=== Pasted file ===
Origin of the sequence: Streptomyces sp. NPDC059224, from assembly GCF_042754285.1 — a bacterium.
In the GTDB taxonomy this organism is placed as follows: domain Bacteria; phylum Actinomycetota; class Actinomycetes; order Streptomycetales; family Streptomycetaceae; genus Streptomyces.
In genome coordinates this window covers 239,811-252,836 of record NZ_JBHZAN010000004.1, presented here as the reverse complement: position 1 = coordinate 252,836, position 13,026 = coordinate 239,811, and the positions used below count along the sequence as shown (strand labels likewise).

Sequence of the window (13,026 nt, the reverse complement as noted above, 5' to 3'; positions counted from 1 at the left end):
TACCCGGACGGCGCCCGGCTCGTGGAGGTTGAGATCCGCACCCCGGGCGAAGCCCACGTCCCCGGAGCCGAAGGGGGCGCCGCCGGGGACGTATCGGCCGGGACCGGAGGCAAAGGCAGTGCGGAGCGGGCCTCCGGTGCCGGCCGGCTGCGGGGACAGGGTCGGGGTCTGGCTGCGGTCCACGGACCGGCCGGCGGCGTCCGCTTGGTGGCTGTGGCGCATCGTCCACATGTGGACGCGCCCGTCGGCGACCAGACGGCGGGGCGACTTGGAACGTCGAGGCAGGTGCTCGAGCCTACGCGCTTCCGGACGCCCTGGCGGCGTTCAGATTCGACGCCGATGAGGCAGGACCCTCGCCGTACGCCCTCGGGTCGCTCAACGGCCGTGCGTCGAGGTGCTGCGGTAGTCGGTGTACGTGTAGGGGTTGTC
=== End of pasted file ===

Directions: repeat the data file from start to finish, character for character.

Origin of the sequence: Streptomyces sp. NPDC059224, from assembly GCF_042754285.1 — a bacterium.
In the GTDB taxonomy this organism is placed as follows: domain Bacteria; phylum Actinomycetota; class Actinomycetes; order Streptomycetales; family Streptomycetaceae; genus Streptomyces.
In genome coordinates this window covers 239,811-252,836 of record NZ_JBHZAN010000004.1, presented here as the reverse complement: position 1 = coordinate 252,836, position 13,026 = coordinate 239,811, and the positions used below count along the sequence as shown (strand labels likewise).

Sequence of the window (13,026 nt, the reverse complement as noted above, 5' to 3'; positions counted from 1 at the left end):
TACCCGGACGGCGCCCGGCTCGTGGAGGTTGAGATCCGCACCCCGGGCGAAGCCCACGTCCCCGGAGCCGAAGGGGGCGCCGCCGGGGACGTATCGGCCGGGACCGGAGGCAAAGGCAGTGCGGAGCGGGCCTCCGGTGCCGGCCGGCTGCGGGGACAGGGTCGGGGTCTGGCTGCGGTCCACGGACCGGCCGGCGGCGTCCGCTTGGTGGCTGTGGCGCATCGTCCACATGTGGACGCGCCCGTCGGCGACCAGACGGCGGGGCGACTTGGAACGTCGAGGCAGGTGCTCGAGCCTACGCGCTTCCGGACGCCCTGGCGGCGTTCAGATTCGACGCCGATGAGGCAGGACCCTCGCCGTACGCCCTCGGGTCGCTCAACGGCCGTGCGTCGAGGTGCTGCGGTAGTCGGTGTACGTGTAGGGGTTGTC